This is more a matter of how the phrase should be read, as jargon, and not how the phrase will be (mis-)understood by the general public in casual conversation.
As a writer, if you can't count on a technically-minded audience, you're (unfortunately) best served by avoiding relative multiples entirely, as well as relative percentages at or above 100%. Unlike "two times faster" or "330% faster", there is no confusion, generally speaking, about how to read "three times as fast" or "430% as fast".
As a reader, in the absence of evidence of the author's intent to the contrary, if you encounter the phrase "X times faster" or "X% faster" I believe you should treat it as equivalent to "(X+1) times as fast" or "(X+100%) as fast".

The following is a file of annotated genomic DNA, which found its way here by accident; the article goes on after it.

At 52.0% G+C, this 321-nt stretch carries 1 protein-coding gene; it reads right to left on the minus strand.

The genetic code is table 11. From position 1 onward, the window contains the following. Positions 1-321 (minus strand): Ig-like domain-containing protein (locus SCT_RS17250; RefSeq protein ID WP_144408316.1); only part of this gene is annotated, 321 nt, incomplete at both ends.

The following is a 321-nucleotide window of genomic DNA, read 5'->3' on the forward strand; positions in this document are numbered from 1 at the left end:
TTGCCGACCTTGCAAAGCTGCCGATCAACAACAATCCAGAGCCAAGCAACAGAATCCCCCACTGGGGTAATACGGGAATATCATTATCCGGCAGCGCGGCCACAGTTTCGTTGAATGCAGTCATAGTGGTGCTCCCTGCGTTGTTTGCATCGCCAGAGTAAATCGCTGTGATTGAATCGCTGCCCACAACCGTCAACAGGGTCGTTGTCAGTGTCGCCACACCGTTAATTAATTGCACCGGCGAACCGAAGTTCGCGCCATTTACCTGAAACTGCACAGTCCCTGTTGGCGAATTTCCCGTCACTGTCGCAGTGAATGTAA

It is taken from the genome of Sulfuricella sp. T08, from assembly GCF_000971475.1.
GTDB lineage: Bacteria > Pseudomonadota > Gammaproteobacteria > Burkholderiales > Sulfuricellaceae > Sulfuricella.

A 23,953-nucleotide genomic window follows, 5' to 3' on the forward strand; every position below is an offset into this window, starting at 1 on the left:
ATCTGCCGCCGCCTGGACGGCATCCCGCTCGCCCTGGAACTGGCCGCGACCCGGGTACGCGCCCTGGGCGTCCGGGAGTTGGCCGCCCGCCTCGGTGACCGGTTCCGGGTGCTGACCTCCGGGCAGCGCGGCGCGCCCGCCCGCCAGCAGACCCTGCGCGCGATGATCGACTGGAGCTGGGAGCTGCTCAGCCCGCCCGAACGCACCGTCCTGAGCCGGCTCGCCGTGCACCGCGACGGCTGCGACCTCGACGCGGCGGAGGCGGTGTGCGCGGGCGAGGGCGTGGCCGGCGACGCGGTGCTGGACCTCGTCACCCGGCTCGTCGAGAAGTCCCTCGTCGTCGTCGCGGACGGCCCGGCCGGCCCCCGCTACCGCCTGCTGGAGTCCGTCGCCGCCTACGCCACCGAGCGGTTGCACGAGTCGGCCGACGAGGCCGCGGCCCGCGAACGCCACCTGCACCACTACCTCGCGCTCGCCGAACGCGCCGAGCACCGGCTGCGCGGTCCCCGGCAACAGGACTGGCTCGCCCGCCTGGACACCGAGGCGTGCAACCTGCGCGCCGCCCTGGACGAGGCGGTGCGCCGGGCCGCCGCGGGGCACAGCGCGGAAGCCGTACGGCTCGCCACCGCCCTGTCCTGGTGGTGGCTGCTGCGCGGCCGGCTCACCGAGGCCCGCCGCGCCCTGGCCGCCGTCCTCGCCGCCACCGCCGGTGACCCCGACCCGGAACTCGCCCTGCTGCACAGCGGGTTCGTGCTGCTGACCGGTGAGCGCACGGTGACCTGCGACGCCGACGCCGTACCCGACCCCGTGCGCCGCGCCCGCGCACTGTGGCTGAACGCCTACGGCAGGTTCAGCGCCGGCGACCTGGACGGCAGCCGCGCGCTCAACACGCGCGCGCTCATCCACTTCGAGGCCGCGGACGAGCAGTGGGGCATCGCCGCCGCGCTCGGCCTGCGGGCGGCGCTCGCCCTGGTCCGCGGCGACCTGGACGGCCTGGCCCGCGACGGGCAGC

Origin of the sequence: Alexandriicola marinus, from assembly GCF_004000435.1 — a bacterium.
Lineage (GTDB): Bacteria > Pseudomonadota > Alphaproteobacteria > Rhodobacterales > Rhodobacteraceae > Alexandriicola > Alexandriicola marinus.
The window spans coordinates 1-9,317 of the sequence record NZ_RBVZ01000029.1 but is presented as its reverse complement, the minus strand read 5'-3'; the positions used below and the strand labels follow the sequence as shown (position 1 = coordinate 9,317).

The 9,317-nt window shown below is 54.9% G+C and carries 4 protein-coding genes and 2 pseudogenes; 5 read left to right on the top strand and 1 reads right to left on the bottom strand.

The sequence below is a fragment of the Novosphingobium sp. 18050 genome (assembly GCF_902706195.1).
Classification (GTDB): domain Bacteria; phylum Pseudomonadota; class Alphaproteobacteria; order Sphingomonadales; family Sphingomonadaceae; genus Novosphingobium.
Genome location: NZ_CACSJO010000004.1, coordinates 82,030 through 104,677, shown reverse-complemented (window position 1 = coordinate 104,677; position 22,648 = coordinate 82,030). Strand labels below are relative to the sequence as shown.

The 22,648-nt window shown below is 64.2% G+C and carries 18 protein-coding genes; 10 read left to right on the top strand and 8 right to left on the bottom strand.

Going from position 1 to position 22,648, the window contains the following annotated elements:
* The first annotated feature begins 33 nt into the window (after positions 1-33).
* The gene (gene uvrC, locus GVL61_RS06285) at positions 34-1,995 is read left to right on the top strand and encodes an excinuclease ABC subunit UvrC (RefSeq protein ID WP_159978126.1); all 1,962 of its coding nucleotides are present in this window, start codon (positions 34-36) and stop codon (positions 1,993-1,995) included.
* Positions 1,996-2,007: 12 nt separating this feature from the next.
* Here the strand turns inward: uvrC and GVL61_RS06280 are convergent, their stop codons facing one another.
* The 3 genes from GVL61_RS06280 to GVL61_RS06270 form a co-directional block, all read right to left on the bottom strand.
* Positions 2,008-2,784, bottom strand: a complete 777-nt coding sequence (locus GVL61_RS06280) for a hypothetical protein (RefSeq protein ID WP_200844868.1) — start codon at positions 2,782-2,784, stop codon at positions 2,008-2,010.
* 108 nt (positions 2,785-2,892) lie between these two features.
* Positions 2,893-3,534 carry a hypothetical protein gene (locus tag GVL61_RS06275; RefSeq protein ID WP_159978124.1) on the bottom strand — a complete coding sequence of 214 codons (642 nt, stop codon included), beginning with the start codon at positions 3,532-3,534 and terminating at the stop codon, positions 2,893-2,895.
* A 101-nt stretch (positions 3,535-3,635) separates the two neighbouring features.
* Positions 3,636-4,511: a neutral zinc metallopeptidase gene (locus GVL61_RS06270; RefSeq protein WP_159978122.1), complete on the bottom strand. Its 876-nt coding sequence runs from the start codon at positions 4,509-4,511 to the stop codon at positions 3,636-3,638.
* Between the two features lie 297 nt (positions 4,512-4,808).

I understand that linguistic relativism is in vogue at the moment, and even agree with it to an extent. The point of having language is to communicate, after all, which implies that the meanings and customary use of phrases are not fixed in stone; they change depending on the speaker, audience, and context. However, by the same token, I think prescriptionism is warranted in cases like this one for the sake of preserving our ability to communicate clearly and concisely. Ambiguity serves no one, and we don't need another inconsistent way to say "X times as fast", whereas maintaining the regular structure of the language ("X00% = X times" and "X faster = original speed plus X", regardless of context) helps to reduce the reader's cognitive load, leaving more energy for the real content. While there is no inherently right or wrong way to design a tool, some tool designs are more fit for purpose than others, and the same is true for the tools of communication, i.e. languages.